Maine schools can’t agree on when cold is too cold for outdoor recess

5 years ago

Several weeks ago, Asa Adams Elementary School Principal Darren Akerman had a tough choice to make. The sledding hill by the Orono school was iced over, and students could barely walk without slipping on the icy playground.

Akerman decided to cancel outdoor recess that day. It was simply unsafe to let students play outside.

“They could barely get out and walk,” he said. “In these cases you have to make tough decisions. You don’t want them to get hurt.”

Elementary school principals in the Bangor area agree on the importance of outdoor recess and the benefits the outdoor, unstructured play periods hold for students. But most don’t let students go outside if the temperature feels like it’s below 10 degrees. The schools also don’t typically keep track of how many days of outdoor recess students lose to the cold weather.

That all puts the schools in the Bangor area firmly in the mainstream for Maine, according to a University of Maine researcher who surveyed schools across the state about their outdoor recess policies and practices during the winter months. She was trying to learn the temperature thresholds at which schools cancel outdoor recess and whether the schools keep track of when they cancel the outdoor periods.

“I already knew going into it that schools have varying recess policies, so I wanted to understand where these policies were coming from,” said Lauren Jacobs, a lecturer in kinesiology and physical education at UMaine.

She found a correlation between a school’s geographic location and its temperature threshold: Maine’s northern schools, she found, let students go outside for recess in colder weather compared with their southern counterparts.

In her paper, published in 2017, Jacobs split the state into three climate sections: northern, southern interior and coastal. She found that most northern schools canceled outdoor recess when temperatures dropped below zero, while most coastal schools had higher cutoffs, ranging from 11 to 20 degrees.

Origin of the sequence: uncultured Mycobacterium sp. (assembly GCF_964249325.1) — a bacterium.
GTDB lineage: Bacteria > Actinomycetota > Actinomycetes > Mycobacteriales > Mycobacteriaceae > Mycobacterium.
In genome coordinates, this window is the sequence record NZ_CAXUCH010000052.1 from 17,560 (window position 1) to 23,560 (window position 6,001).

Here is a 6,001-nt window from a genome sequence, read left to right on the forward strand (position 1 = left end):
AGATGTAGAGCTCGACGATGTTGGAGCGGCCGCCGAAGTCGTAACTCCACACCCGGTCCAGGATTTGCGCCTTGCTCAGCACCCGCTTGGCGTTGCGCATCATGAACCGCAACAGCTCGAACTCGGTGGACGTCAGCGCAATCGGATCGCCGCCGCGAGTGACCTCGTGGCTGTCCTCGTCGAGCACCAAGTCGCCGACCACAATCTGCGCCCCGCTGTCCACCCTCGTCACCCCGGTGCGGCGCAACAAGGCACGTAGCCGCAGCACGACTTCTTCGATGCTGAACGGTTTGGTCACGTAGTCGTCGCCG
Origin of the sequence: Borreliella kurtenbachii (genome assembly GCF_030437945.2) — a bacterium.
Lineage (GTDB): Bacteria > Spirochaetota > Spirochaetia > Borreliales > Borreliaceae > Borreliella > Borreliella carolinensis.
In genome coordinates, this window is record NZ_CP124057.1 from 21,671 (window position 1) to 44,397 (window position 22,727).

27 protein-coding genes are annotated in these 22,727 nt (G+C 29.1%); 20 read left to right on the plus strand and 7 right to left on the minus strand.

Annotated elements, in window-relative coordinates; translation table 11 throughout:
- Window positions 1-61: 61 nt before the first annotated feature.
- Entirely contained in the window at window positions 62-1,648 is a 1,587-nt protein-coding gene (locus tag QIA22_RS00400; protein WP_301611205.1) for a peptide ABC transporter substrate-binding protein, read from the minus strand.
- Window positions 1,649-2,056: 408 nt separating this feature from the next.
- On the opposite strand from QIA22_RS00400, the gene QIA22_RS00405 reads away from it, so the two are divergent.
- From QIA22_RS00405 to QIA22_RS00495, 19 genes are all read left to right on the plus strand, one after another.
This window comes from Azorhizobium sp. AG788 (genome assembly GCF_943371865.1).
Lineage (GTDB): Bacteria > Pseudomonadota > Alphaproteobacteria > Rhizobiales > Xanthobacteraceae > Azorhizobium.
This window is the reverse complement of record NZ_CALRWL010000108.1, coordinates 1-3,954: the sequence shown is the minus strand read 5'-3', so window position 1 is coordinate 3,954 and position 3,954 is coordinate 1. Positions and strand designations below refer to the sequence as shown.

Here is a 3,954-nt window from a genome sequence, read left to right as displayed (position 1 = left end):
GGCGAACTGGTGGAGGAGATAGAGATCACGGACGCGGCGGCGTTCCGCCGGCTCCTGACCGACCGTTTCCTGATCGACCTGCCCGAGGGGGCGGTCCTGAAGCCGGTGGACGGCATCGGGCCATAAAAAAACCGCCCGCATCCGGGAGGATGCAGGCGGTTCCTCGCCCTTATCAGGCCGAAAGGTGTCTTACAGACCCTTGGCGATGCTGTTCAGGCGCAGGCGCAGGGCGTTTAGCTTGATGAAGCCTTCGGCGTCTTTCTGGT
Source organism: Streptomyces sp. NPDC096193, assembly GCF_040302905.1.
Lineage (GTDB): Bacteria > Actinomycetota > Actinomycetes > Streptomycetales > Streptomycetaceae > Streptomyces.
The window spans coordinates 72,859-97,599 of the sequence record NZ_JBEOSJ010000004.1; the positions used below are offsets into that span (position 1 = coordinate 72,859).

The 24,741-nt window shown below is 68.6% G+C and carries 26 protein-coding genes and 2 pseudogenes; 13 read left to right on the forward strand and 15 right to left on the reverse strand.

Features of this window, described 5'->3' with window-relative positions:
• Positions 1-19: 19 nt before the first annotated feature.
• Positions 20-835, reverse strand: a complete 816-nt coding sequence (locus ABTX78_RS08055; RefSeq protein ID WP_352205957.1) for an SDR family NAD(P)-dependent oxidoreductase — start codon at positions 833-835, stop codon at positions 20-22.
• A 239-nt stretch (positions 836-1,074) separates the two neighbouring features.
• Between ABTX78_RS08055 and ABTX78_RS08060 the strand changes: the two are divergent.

Out of the 50 schools she surveyed in the southern interior region — which includes the Bangor area — 33 schools cited 10 degrees as their threshold.

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“We want our students to be outside,” said Dan Chadbourne, principal of Bangor’s Fourteenth Street School. “We’ve done things where we’ve reduced the time they spend outside. Bringing them inside is the last resort.”

When Bangor schools cancel outdoor recess, they use classrooms and gym spaces for physical activity. They sometimes use GoNoodle, a website designed to lead kids through movements such as dancing and jumping, to keep students moving.

“We make sure kids are active throughout the indoor recess,” said Principal Richard Fournier of Fruit Street School.

In Old Town, the elementary school takes a similar approach, trying to keep students as active as possible, said Principal Jeanna Tuell.

The school is developing what Tuell called a “sensory hallway” that will feature a series of squares on the floor, each with instructions for an exercise or movement students can do when they step into that square.

“We want them to go out and play,” she said. “We feel like we’re almost doing a disservice to them even though it’s for their safety.”

Extensive research has found that young children learn better when they have unstructured playtime, specifically outdoors.

“Without having outdoor recess, students don’t really perform as well,” said Akerman, Asa Adams Elementary School principal. “They need that break.”

Jacobs said that she believed that Maine winter is not extreme enough to cause students to miss outdoor recess. She said she also believes schools should keep track of how many days students are missing outdoor recess so they can figure out how to reduce the number.

“I’d encourage schools to think of creative solutions,” she said, “ways to overcome those challenges rather than say, ‘We can’t go out.’”

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